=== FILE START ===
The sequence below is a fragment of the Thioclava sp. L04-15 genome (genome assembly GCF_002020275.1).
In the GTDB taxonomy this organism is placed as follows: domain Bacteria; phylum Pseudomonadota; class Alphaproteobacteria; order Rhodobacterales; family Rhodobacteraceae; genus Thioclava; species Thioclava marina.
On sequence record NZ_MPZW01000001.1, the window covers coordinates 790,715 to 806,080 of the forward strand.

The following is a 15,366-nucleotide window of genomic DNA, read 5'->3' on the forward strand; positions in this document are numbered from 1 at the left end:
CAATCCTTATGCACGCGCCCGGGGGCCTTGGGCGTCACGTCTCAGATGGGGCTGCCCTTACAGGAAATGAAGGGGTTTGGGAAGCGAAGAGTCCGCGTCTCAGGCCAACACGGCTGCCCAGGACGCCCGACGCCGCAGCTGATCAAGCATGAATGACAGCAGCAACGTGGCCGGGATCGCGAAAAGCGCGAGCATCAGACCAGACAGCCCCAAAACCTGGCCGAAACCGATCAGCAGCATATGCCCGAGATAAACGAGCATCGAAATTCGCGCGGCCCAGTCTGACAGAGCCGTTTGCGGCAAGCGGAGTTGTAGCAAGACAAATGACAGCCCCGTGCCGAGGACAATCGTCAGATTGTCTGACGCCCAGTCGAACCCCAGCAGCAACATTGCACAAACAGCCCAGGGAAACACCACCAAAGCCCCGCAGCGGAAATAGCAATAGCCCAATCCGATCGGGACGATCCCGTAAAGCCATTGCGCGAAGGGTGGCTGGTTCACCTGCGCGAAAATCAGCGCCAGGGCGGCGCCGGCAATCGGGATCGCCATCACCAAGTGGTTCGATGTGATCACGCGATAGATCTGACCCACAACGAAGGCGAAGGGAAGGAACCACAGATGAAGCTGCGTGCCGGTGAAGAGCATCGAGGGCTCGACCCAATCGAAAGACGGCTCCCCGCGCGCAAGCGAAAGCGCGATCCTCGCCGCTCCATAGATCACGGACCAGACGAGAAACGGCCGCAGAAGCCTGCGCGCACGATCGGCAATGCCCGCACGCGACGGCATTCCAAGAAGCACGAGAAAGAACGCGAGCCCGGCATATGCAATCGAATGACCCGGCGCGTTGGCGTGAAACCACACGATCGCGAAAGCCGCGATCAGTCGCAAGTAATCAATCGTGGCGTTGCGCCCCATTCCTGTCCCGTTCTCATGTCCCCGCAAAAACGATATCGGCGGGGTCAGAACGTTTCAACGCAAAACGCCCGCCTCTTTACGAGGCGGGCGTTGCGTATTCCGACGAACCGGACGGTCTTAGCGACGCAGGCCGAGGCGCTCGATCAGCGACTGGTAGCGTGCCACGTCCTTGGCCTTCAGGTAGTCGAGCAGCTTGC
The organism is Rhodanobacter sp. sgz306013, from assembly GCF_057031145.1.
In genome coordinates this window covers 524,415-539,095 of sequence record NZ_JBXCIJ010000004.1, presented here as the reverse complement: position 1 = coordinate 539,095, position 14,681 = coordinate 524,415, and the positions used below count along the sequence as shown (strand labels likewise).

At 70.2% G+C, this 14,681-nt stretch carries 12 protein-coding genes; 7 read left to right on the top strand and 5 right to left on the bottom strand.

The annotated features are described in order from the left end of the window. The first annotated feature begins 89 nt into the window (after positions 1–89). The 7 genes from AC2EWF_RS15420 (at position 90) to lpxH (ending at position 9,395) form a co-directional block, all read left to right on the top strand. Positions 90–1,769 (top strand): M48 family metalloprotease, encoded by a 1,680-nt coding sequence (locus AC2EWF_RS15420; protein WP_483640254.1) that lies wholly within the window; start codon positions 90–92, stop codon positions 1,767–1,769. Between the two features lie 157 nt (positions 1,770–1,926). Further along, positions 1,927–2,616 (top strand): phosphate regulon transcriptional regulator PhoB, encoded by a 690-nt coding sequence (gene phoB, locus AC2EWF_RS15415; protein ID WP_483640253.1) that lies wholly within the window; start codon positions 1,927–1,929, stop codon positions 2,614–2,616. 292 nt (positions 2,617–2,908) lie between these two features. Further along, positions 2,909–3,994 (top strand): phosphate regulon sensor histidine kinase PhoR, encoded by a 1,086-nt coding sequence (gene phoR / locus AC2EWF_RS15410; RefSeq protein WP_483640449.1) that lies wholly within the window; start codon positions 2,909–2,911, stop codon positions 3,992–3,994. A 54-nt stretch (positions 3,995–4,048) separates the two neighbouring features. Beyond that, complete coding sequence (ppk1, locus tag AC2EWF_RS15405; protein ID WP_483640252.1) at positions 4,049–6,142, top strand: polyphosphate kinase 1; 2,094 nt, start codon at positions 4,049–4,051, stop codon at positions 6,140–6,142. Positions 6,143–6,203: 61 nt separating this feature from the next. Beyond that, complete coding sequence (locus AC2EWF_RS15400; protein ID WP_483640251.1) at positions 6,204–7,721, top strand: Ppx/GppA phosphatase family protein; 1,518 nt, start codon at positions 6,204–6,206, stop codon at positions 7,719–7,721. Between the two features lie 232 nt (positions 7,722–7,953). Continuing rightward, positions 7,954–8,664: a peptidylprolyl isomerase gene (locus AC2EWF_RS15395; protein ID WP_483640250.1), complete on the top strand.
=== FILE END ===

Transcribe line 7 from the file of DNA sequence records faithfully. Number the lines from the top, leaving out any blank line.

In genome coordinates this window covers 524,415-539,095 of sequence record NZ_JBXCIJ010000004.1, presented here as the reverse complement: position 1 = coordinate 539,095, position 14,681 = coordinate 524,415, and the positions used below count along the sequence as shown (strand labels likewise).